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Today there is feeble but pretty sunshine slanting across the pavements and everything in Edinburgh still looks a little sleek after the recent disappearance of so much snow. Actually, you can still pick out snow here and there, six days after it first fell, lying in awkward, lonely islands in sheltered places. It is as colourless as rubble and also as hard, except that, amazingly, you can sometimes see clear, shining water seeping discreetly from it.

It is a week and a half since the current strike began amongst Scotland’s university sector, over changes to the Universities Superannuation Scheme (USS). I don’t want to have to resort to the disappearing snow as a metaphor, but it turns out that I won’t need to. The rally outside the Scottish Parliament today is bigger than that in Bristo Square last Monday. This strike has stamina and it is not melting away.

The concrete ruin of the parliament looks even gaunter in today’s bright sunshine. The rally finds itself squashed outside the entrance between the crowd-deterring ornamental ponds. People are standing in droves on the ledges and, towards the end of the rally, one hapless gentleman will miss his footing and fall in. There are shocked gasps and then generous, good-humoured applause when he appears again, waving to show that he is okay.

There will be eventually a strike or protest outside the parliament which is so huge that the impatient crowd will drain these ponds using their hats. The water will be carried across the road and dumped in the garden of Holyrood Palace. News will reach the Queen. “Your Majesty, a lake is encroaching!” Soon crowned Royals and liveried flunkies will be scampering pell-mell out of the palace windows.

There is a pleasant, fair-weather mood at this rally, with inquisitive dogs sniffing about underfoot and colourful placards bobbing overhead. All of the placards seem to feature equally droll slogans, so that nothing really stands out from the hum. After a while I develop a soft spot for “Kiss My USS Goodbye,” which is probably the least mature of the offerings. It is International Women’s Day and I come to be surrounded by numerous photographs of inspiring-looking women, who I feel guilty and resentful about not recognising. Some are dressed in Third World peasant costumes and others are posing stiffly for Victorian photographers. One placard insists that women are dangerous and powerful.

This strike is doing so well because it is conscientious about its own broadness and about continuing to maintain this platform that it has built. The compere pays tribute to the students who are supporting the university staff. Jodie Waite, the Vice-President of the National Union of Students Scotland, confirms that students are disturbed about the threat to the university sector and the decimation of the expertise that is available across campuses. She pays tribute to the staff who are striking. The trade union speakers pay tribute to the cross-party political support for the strike. An SNP MSP who was once a lecturer pays tribute to university staff who she is adamant would not strike lightly. Somebody remembers to pay tribute to the support staff who are not quite lecturers. One trade unionist says that the way universities are now run has turned them into “the worst elements of our society.” The new rector, Ann Henderson, is the final speaker and her words are in keeping with the general, ever-attentive harmoniousness of this event. She pays tribute to the wide electoral support that she has enjoyed from staff and students alike.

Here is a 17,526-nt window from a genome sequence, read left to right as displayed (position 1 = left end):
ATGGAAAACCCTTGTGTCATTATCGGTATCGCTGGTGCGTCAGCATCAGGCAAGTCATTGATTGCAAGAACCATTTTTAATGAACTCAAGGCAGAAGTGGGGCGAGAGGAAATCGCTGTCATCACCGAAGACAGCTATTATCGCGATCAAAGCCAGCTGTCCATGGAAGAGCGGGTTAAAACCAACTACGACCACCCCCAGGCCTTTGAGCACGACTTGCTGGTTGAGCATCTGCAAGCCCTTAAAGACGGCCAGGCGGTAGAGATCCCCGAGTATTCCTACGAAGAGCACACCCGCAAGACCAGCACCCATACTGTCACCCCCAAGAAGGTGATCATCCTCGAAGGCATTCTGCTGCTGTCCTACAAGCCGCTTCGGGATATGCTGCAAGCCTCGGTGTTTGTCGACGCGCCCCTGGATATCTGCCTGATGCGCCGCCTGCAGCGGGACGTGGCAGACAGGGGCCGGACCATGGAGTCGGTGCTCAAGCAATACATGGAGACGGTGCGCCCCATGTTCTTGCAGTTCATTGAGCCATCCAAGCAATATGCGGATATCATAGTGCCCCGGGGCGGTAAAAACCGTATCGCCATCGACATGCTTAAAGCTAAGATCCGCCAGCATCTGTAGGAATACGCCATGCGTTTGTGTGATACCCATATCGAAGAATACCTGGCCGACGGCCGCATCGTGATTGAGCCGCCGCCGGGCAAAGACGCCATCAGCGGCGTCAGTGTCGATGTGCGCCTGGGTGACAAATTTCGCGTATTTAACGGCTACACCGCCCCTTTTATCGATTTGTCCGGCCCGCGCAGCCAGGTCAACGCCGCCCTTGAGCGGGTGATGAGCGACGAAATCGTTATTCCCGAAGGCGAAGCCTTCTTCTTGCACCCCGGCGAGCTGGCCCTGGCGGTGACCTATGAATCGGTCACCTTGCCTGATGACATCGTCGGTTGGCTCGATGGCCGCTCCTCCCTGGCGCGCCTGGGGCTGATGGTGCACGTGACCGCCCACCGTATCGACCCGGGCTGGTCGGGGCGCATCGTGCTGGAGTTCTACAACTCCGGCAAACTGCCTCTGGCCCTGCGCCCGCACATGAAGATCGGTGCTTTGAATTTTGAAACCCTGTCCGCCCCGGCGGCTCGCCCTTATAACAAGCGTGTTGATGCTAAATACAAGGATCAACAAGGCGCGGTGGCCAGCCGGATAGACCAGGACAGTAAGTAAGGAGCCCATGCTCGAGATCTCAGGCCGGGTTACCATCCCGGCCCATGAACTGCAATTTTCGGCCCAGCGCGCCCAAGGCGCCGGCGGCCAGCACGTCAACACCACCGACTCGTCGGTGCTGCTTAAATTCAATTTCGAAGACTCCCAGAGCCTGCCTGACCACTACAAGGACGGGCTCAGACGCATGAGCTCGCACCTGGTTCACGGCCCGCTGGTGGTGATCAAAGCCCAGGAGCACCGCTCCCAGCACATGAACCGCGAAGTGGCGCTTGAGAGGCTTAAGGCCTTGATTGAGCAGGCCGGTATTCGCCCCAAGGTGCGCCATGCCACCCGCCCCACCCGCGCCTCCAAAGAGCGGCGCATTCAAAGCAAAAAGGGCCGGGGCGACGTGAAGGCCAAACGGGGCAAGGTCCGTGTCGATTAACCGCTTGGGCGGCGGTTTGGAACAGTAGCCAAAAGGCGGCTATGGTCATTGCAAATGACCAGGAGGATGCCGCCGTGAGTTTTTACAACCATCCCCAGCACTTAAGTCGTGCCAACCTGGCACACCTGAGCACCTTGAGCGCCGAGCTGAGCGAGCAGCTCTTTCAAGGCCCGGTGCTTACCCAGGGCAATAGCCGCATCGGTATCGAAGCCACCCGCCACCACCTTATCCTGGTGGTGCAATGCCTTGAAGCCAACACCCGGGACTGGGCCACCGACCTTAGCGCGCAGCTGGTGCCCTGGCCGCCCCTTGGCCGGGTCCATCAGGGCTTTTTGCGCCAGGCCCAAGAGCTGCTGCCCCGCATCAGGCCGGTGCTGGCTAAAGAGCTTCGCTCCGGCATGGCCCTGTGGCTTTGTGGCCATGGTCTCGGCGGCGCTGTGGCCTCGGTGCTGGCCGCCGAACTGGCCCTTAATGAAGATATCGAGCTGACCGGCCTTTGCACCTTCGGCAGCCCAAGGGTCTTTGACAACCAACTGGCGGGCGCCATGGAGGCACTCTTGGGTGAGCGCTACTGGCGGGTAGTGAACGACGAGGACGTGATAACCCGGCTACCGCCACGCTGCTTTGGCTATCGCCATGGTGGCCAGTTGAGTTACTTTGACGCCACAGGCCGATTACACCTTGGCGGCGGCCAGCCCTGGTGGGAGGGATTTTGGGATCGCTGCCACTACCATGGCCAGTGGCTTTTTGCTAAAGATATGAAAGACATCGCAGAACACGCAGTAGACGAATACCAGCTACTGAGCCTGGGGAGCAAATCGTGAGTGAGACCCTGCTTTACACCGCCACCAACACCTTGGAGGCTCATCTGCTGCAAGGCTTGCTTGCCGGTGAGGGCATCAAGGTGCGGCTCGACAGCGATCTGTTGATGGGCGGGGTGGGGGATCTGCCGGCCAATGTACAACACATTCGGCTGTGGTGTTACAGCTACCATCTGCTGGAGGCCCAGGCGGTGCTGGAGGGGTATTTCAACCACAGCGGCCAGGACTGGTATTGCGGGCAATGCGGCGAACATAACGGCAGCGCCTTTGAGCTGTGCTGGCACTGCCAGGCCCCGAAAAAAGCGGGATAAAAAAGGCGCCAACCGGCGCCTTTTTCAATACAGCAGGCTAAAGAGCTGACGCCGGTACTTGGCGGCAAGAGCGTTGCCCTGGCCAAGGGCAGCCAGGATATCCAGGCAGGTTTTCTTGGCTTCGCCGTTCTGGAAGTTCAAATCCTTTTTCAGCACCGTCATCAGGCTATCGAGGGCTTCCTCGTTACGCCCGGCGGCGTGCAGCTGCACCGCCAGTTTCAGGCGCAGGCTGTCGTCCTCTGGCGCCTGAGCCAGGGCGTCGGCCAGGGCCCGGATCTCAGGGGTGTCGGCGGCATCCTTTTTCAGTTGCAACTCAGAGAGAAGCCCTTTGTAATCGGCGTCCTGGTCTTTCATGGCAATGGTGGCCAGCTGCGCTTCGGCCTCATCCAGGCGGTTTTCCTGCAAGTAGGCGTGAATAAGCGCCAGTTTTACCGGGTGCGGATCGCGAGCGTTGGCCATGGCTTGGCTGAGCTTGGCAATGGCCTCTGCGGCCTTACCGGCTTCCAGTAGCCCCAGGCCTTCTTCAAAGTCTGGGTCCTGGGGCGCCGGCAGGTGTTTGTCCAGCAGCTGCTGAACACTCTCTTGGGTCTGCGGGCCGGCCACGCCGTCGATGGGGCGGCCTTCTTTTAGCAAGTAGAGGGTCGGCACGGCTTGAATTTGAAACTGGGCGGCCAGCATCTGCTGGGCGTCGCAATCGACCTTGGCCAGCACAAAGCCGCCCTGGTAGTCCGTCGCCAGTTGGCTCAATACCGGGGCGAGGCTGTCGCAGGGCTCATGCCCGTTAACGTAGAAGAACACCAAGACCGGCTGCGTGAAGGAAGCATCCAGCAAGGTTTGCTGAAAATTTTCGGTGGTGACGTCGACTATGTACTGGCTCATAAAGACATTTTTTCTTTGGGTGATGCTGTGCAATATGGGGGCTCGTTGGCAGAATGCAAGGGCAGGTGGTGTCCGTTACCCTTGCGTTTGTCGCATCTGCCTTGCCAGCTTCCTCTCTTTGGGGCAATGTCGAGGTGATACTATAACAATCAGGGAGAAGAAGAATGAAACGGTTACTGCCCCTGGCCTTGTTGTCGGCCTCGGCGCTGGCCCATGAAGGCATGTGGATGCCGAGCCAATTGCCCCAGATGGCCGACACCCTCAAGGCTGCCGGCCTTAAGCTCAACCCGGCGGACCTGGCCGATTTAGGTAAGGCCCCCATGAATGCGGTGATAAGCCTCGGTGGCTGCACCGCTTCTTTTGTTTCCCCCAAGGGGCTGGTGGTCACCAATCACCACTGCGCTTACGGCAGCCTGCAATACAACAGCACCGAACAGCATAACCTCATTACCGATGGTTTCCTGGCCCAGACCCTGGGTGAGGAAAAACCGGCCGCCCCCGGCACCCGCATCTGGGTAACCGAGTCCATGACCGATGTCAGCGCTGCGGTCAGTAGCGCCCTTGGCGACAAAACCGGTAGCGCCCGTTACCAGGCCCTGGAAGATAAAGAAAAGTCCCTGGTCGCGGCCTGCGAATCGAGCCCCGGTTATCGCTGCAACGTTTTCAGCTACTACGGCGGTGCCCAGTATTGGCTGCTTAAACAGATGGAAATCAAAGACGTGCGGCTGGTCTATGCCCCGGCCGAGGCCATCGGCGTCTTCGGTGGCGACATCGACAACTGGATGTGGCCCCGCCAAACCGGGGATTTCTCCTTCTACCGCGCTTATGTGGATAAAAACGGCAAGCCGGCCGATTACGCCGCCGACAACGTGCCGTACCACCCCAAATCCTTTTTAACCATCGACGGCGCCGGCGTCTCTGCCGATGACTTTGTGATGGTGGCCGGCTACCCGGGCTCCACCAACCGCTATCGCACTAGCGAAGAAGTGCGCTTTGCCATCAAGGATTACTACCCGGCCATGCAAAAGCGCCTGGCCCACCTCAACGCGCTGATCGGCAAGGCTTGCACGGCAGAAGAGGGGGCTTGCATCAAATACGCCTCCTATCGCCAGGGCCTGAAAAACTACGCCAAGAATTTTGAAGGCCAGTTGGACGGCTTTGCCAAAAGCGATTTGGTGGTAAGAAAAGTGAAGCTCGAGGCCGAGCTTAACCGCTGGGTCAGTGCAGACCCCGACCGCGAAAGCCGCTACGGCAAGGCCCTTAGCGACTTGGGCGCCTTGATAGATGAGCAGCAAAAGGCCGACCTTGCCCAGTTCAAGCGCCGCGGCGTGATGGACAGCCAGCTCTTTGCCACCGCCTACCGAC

At first International Women’s Day appears to be mentioned a lot simply because it is not really feasible to ignore it. Later, however, something rather scandalous is revealed that is pertinent to the day’s theme. Last week the management at St Andrews University had threatened to cut maternity entitlements for their staff if they were forced to adopt a more liberal pensions regime. So women would have had to bear the brunt of the subsequent austerity.

The Tories are the only major political party that are not in attendance today. They are obviously not so detoxified yet that they are able to look striking workers in the eye. I know that it is not wholly in the spirit of the strike, but I am starting to feel some pity for this new principal of Edinburgh University, Peter Mathieson, who had his pet dog and cat transported to Edinburgh from Hong Kong at a cost of thousands of pounds in expenses. Whatever he does during his time at Edinburgh, this is all that he will ever be famous for. It will be his sole contribution to popular culture. Even his name doesn’t stick. He is just that guy – the guy with the dog and the cat.

He is being paid £80,000 more than the last grey-haired man in a suit to fill the principal’s role. Having so immediately and beautifully undermined the university’s emphasis upon saving money, and in such a comical way, you have to wonder what this shrewdness is that the university are paying him so much for.

Amongst many young people, there is a widespread feeling abroad that having a decent pension is now unrealistic or nostalgic. The folly of this attitude is criticised by the speaker from the TUC and her criticisms are reaffirmed by Ann Henderson when she warns that silence will get us nowhere. It is of dire importance that the USS strike succeeds. Both sides are currently in Acas talks. I disagree with these negotiations being confidential. They should be held on Twitter, in front of a webcam. Our universities are not secretive corporations but public spaces of learning and knowledge. Greater openness would be a sign that things are starting to get serious.

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